The python code for these steps can be viewed below.
# Define the connectDams function to connect dams to watercourses: # - f: dams feature # - w: watercourses def connectDams(f, w): # - Setup Near tool fields nea_fields = "NEAR_FID NEAR_FID;NEAR_DIST NEAR_DIST;NEAR_X NEAR_X;NEAR_Y NEAR_Y" # - Apply the Near tool and include the Location argument arcpy.analysis.Near(f, w, None, "LOCATION", "NO_ANGLE", "PLANAR", nea_fields) # - Notify user that near locations were found arcpy.AddMessage("Near locations were found for dams to watercourses.") # - Set the output layer xy_event = "XYEvent" # - Make a new layer using X and Y locations from the Near locations arcpy.management.MakeXYEventLayer(f, "NEAR_X", "NEAR_Y", xy_event, "PROJCS['NAD_1983_CSRS_UTM_Zone_20N',GEOGCS['GCS_North_American_1983_CSRS',DATUM['D_North_American_1983_CSRS',SPHEROID['GRS_1980',6378137.0,298.257222101]],PRIMEM['Greenwich',0.0],UNIT['Degree',0.0174532925199433]],PROJECTION['Transverse_Mercator'],PARAMETER['False_Easting',500000.0],PARAMETER['False_Northing',0.0],PARAMETER['Central_Meridian',-63.0],PARAMETER['Scale_Factor',0.9996],PARAMETER['Latitude_Of_Origin',0.0],UNIT['Meter',1.0]];-5120900 -9998100 10000;-100000 10000;-100000 10000;0.001;0.001;0.001;IsHighPrecision", None) # - Set the output feature dams_water = f + "XYEvent" # - Copy the layer into a feature arcpy.CopyFeatures_management(xy_event, dams_water) # - Notify the user that dams are connected to watercourses arcpy.AddMessage("XY Event output: " + dams_water) # - Return the output feature return dams_water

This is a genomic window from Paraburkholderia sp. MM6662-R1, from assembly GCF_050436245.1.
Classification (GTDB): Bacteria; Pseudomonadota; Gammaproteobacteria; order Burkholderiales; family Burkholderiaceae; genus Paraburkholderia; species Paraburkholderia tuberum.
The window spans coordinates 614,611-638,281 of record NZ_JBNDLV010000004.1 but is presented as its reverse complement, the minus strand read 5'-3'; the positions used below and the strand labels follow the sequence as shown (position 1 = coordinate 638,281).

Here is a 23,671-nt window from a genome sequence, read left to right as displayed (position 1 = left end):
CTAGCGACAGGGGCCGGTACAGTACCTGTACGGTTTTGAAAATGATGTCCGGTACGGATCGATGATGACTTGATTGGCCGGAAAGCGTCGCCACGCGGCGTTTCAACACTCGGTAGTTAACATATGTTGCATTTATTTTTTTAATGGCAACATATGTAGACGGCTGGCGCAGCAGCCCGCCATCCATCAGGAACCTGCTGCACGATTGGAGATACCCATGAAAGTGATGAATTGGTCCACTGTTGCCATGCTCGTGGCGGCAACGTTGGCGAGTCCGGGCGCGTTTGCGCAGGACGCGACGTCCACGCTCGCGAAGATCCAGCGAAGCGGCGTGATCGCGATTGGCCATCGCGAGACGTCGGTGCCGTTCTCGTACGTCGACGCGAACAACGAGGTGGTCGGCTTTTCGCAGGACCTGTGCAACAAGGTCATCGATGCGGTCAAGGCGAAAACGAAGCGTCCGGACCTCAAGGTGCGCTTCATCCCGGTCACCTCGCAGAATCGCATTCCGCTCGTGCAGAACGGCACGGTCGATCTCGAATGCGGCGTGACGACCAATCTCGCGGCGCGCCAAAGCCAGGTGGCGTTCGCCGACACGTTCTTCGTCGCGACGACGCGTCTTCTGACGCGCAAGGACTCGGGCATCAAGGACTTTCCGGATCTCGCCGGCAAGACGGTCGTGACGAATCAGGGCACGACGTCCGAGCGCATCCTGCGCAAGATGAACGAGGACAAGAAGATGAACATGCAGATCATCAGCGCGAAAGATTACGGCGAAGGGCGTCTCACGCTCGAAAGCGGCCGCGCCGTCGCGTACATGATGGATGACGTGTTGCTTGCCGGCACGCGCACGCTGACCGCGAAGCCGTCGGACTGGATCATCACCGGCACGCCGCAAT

Although, the previously discussed steps are only examples of the kinds actions that may need to be taken to clean data before completing any analyses, they are important considerations for most dataset processing. Without cleaning data, one can run into messy errors leading to inefficiencies and time wasted. It may be a painful process to go through, but it will be your friend in the end.
To learn more about my project, you can check out my StoryMap here.